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20121217
20121217
STATION
KQED (PBS) 3
CSPAN2 2
CNBC 1
COM 1
KRON (MyNetworkTV) 1
MSNBCW 1
WETA 1
WMPT (PBS) 1
LANGUAGE
English 11
Search Results 0 to 10 of about 11 (some duplicates have been removed)
Comedy Central
Dec 17, 2012 10:30am PST
group at wgbh access.wgbh.org (cheers and applause) >> stephen: welcome to the report. good to have you with us. come on. >> stephen, stephen, stephen! stephen, stephen, stephen! stephen, stephen, stephen! stephen, stephen, stephen! (cheers and applause) thank you, ladies and gentlemen. (cheers and applause) thank you so much. please, sit down. folks, folks-- as a great lady once said we got to hang out. well, merry christmas, everybody. as with you see i have fully incringe eled my set for the week. i have candy cane columns back there. i have my two big balls right down here. i have poinsettias all back there, festive and deadly. (laughter) but let's not forget it is also night three of hanukkah which i am celebrating by having just mentioned it right now. (laughter) you're welcome, jews. okay, that's called the colbert bump. speaking of me, everyone's speaking of me. >> south carolina senator jim demint is stepping down, so guess who's stepping up as a possible candidate, stephen colbert. (cheers and applause) >> within hours after the announcement he set up a colbert for senate web
PBS
Dec 16, 2012 4:00pm PST
with the "san jose mercury news." stephen sock, investigative reporter with nbc bay area. and from los angeles, david lazarus, columnist with "the l.a. times." aurti, let's start with you. uc berkeley announced a new scholarship program for undocumented students. why did the university feel it was necessary to support these students? >> well, yes it's very excites news. $1 million from the foundation. and the university really feels strong obligation to these students because they're one of the most vulnerable set of students that we have. the average family income for these students is $24,000 a year. they're not eligible for federal financial aid. they're not eligible for pell grants. and so they've overcome great odds just to get to berkeley and we want to keep them as our chancellor, chancellor burgeneaux, who's been an amazing leader on this issue, has said we can't afford to lose this talent in california and we want to keep it here. not only are we offering financial aid, we're actually building a comprehensive support system for them. and we have an academic counselor, a lending librar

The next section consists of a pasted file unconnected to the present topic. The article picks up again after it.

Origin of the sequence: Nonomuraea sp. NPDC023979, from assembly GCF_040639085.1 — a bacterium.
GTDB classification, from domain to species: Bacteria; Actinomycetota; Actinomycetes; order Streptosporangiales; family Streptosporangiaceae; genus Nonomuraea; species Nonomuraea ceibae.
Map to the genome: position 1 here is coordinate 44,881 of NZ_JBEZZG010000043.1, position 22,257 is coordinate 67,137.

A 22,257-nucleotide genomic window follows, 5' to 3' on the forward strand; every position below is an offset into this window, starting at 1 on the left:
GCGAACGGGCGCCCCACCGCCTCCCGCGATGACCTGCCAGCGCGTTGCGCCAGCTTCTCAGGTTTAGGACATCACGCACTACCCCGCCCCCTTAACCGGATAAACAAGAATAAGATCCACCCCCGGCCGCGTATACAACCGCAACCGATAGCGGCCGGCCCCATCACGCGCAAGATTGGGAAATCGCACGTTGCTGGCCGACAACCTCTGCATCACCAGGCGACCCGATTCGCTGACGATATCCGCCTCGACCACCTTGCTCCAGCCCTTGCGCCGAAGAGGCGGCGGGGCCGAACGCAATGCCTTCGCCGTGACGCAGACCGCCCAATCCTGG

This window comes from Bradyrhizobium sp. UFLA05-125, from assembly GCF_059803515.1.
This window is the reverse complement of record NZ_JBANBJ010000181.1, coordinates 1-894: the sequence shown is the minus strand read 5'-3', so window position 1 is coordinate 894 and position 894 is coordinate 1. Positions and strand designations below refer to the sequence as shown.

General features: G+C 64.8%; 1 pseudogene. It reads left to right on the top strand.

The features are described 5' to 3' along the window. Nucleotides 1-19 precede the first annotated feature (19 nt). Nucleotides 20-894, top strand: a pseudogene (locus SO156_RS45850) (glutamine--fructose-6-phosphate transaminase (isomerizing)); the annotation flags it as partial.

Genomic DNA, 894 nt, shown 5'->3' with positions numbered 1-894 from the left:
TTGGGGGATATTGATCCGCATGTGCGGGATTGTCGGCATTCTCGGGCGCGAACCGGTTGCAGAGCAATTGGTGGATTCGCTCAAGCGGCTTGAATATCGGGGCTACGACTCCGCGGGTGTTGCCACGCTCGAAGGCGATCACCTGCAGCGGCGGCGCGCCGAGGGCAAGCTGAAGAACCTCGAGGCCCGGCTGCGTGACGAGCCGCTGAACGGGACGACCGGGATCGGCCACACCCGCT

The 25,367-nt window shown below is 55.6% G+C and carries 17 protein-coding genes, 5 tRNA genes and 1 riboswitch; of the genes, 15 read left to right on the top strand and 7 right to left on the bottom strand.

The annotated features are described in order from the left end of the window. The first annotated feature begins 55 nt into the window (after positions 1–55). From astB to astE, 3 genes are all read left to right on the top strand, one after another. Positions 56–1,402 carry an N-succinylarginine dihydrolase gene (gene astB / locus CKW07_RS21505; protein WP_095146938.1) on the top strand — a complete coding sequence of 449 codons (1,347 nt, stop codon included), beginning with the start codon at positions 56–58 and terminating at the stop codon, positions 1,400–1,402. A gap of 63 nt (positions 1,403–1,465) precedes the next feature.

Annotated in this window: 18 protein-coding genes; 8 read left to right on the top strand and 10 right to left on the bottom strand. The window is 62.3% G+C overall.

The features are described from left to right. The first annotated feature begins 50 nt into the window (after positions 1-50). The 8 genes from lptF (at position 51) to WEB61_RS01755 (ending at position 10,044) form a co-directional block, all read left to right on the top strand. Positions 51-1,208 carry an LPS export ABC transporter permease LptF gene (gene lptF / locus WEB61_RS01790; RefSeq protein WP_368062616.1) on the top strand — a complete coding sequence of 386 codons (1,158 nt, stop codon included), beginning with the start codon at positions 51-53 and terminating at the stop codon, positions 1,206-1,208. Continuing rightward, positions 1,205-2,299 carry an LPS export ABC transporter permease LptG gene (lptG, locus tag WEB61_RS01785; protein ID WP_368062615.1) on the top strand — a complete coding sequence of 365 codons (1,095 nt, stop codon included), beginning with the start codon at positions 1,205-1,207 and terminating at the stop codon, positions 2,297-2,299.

CNBC
Dec 17, 2012 4:00pm EST
move the markets tomorrow. kimberly foss. stephen rosen. and rich peterson. good to see you all. thank you for joining us. kimberly, you've got 30 seconds on the clock. what do you look for tomorrow? >> hey, maria. we're looking for the housing billing index tomorrow to be going up. we think it's going to be positive. obviously reflects the sentiment of the average investor and their financial candidaondition. we're looking at the fiscal cliff and what's happening with the backdrop of boehner. a lot of people are focused on 401(k). finally, the consumer sentiment number on friday. boomers are big part of that. they're a big part of my practice. if they're spending, that means the economy is growing. good thing for the market altogether. >> stephen, you're up. 30 seconds on the clock. what do you want to look at to move our money tomorrow? >> yeah, sure. we're focusing on the euro dollar right now. in the e byty, it's kind of hard to see the forest through the year s trees. i think a lot of that has been supported by the weak dollar. the currency markets are definitery much deeper. i th
CSPAN
Dec 16, 2012 11:00pm EST
to fight for the war before it started, he was repeatedly writing letters to stephen douglas. even though douglas was a democrat. and he already had a lot of military experience. he had bought in the black hawk war. and he actually was in charge of the mormons and state of illinois. he was a big military guy, a political guy, and he really wanted to buy mexico. he wrote letters to newspapers saying that this is our possible opportunity to gain california for the united states. and i will be the front of that movement. and in fact, he was. now, pardon is excited about the possibility of taking a lot of mexican territory and manifest destiny. when he gets to mexico, his views change pretty quickly and dramatically. when he gets to mexico, he writes about potential silver mines. and he says that the silver mines here are supposed to be the richest and mexico. and were only abandoned why the ignorance of the mexicans. and he said it would only require a little skill to make these valuable. but the longer he stayed there, the longer you like it. in december of 1846, just a few months after he
KRON
Dec 16, 2012 8:00pm PST